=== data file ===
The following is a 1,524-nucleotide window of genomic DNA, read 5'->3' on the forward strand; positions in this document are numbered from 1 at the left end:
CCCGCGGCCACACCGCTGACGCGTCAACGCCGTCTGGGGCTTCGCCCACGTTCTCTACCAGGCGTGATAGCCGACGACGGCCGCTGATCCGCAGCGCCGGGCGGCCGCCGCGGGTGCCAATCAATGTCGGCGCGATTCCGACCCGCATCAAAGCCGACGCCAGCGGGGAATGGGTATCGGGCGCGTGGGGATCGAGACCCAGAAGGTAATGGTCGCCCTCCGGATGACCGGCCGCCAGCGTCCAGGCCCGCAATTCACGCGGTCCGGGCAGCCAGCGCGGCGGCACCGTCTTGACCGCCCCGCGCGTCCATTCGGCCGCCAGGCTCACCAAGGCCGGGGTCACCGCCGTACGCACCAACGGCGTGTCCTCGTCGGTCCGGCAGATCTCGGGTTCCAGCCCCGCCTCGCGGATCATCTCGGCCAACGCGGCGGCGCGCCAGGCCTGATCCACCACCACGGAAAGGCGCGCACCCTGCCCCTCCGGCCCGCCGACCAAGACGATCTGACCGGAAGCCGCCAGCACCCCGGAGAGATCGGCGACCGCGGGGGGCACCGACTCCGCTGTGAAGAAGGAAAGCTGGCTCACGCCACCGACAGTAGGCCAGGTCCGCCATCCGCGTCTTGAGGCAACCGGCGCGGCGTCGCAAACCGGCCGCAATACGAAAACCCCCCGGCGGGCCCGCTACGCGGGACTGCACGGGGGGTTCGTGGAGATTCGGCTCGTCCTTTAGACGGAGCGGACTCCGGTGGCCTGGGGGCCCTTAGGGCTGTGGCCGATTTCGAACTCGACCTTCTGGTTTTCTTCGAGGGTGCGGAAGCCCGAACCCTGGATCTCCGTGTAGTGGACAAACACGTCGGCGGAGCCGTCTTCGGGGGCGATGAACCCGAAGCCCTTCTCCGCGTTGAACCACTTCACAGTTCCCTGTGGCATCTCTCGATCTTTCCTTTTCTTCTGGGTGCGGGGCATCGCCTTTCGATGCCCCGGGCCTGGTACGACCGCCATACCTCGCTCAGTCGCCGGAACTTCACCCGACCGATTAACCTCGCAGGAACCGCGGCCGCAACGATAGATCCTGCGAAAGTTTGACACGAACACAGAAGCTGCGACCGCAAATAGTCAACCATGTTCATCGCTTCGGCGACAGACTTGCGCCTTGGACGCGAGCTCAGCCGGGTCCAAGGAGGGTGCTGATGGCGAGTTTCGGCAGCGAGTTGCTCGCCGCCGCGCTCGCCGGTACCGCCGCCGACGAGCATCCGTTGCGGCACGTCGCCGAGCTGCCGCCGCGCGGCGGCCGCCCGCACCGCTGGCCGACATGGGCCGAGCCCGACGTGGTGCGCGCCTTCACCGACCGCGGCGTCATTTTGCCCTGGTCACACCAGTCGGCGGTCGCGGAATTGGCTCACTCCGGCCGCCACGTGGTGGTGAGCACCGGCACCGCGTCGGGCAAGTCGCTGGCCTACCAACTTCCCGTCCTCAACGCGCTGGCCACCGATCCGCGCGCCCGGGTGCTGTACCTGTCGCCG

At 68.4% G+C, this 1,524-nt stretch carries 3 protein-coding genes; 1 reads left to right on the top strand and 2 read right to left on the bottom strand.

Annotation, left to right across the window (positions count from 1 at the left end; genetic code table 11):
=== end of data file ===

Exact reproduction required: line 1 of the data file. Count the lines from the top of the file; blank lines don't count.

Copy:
The following is a 1,524-nucleotide window of genomic DNA, read 5'->3' on the forward strand; positions in this document are numbered from 1 at the left end: